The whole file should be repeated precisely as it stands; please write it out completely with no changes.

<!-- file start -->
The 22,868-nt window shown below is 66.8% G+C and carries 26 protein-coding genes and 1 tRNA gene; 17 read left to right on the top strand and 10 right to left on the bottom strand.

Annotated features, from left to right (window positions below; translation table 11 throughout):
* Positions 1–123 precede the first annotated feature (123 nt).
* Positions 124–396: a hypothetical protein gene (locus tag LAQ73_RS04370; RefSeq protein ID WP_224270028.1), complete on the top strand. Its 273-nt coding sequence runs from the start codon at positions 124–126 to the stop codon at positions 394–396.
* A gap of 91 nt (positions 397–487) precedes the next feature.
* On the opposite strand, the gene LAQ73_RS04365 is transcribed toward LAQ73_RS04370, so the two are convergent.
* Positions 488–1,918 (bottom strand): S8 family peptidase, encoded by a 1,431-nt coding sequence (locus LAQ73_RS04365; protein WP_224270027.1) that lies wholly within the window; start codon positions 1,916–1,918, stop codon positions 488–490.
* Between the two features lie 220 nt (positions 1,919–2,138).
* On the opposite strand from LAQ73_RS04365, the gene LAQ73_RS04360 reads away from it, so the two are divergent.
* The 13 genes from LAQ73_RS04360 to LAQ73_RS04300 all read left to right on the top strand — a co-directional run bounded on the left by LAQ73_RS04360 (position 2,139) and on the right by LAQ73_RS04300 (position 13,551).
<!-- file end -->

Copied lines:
The 22,868-nt window shown below is 66.8% G+C and carries 26 protein-coding genes and 1 tRNA gene; 17 read left to right on the top strand and 10 right to left on the bottom strand.

Annotated features, from left to right (window positions below; translation table 11 throughout):
* Positions 1–123 precede the first annotated feature (123 nt).
* Positions 124–396: a hypothetical protein gene (locus tag LAQ73_RS04370; RefSeq protein ID WP_224270028.1), complete on the top strand. Its 273-nt coding sequence runs from the start codon at positions 124–126 to the stop codon at positions 394–396.
* A gap of 91 nt (positions 397–487) precedes the next feature.
* On the opposite strand, the gene LAQ73_RS04365 is transcribed toward LAQ73_RS04370, so the two are convergent.
* Positions 488–1,918 (bottom strand): S8 family peptidase, encoded by a 1,431-nt coding sequence (locus LAQ73_RS04365; protein WP_224270027.1) that lies wholly within the window; start codon positions 1,916–1,918, stop codon positions 488–490.
* Between the two features lie 220 nt (positions 1,919–2,138).
* On the opposite strand from LAQ73_RS04365, the gene LAQ73_RS04360 reads away from it, so the two are divergent.
* The 13 genes from LAQ73_RS04360 to LAQ73_RS04300 all read left to right on the top strand — a co-directional run bounded on the left by LAQ73_RS04360 (position 2,139) and on the right by LAQ73_RS04300 (position 13,551).